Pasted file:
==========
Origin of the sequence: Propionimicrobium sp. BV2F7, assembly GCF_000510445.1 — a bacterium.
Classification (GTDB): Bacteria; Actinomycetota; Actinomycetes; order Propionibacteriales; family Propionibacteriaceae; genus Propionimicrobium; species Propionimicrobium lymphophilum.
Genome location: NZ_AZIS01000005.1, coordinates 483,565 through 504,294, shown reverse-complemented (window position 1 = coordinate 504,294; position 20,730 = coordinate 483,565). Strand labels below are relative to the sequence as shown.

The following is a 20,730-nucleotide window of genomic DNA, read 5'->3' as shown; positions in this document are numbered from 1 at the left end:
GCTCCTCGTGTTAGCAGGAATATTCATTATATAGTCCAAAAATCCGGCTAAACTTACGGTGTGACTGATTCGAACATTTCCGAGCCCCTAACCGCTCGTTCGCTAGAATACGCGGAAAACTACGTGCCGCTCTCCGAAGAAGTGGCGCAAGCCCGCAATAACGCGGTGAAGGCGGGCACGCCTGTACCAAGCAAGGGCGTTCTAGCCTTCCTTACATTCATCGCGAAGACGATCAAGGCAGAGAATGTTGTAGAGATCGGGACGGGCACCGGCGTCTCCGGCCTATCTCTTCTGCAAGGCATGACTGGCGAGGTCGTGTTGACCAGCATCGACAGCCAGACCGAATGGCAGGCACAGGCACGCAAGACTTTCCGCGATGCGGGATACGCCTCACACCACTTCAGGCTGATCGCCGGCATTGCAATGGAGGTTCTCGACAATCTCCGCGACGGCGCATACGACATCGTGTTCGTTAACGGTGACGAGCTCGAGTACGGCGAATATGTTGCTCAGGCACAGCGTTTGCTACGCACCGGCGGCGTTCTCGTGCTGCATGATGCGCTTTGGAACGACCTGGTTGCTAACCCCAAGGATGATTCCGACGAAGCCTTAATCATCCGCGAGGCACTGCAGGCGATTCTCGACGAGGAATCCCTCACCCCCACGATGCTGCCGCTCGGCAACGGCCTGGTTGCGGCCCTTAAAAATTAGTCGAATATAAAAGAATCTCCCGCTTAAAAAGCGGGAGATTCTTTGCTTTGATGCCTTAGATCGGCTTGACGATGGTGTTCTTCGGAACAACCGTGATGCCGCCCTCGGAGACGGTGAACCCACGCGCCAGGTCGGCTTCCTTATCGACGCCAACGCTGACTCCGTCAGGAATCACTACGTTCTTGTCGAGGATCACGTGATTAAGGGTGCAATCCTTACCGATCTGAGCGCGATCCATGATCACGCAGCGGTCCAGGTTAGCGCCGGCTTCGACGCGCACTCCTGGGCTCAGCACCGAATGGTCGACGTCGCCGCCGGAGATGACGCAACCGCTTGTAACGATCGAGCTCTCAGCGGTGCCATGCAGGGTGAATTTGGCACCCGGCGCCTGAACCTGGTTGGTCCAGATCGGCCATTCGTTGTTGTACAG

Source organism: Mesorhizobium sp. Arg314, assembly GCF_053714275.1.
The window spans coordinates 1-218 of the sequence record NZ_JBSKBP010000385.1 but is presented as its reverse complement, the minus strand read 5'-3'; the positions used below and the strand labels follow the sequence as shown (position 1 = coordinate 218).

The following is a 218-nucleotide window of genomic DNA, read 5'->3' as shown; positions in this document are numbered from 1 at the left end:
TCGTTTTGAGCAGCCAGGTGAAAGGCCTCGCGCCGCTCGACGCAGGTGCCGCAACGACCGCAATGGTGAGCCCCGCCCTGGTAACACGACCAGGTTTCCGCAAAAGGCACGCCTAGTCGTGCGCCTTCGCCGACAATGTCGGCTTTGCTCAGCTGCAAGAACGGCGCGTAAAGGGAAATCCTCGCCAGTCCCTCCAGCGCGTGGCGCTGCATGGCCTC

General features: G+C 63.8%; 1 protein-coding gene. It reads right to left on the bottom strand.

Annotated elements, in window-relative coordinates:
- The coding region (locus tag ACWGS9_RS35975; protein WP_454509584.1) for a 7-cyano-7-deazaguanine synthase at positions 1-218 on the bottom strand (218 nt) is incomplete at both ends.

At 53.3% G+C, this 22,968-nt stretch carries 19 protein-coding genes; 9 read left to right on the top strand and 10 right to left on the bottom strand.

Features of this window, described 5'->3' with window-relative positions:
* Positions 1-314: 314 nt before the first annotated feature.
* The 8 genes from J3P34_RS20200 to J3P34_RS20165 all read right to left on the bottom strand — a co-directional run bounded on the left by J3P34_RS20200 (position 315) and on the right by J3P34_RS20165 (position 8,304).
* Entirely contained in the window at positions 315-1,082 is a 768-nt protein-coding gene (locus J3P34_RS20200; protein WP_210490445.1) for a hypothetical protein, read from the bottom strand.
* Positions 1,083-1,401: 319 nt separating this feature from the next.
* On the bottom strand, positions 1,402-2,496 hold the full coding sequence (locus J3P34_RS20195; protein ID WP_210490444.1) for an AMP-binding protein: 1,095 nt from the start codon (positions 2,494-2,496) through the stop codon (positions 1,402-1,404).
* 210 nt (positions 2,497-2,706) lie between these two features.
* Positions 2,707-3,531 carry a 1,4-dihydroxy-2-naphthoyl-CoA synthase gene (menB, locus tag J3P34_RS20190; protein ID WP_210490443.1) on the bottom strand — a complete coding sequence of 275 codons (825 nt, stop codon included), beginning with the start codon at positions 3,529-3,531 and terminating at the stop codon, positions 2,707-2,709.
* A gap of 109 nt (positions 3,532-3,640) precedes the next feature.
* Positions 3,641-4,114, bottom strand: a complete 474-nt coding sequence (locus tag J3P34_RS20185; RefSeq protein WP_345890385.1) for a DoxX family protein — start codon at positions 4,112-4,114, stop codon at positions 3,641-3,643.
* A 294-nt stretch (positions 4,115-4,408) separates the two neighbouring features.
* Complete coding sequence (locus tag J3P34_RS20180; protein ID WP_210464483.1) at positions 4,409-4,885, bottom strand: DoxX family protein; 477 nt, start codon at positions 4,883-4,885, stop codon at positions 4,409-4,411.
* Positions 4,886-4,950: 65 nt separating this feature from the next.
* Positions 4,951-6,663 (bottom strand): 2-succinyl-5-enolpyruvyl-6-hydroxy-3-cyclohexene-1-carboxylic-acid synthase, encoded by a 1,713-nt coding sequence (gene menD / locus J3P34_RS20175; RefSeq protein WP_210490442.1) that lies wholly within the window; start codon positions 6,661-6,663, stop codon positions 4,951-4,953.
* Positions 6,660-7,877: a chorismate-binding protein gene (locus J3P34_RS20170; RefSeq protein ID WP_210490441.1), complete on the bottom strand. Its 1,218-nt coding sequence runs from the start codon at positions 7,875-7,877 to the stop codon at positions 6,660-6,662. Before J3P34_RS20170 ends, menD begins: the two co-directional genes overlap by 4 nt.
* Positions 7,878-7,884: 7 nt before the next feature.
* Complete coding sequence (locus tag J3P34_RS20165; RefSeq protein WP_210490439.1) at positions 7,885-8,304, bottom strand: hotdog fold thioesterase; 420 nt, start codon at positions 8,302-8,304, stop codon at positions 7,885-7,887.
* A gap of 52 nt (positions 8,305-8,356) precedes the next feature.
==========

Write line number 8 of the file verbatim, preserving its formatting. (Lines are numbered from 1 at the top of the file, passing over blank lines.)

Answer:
The following is a 218-nucleotide window of genomic DNA, read 5'->3' as shown; positions in this document are numbered from 1 at the left end: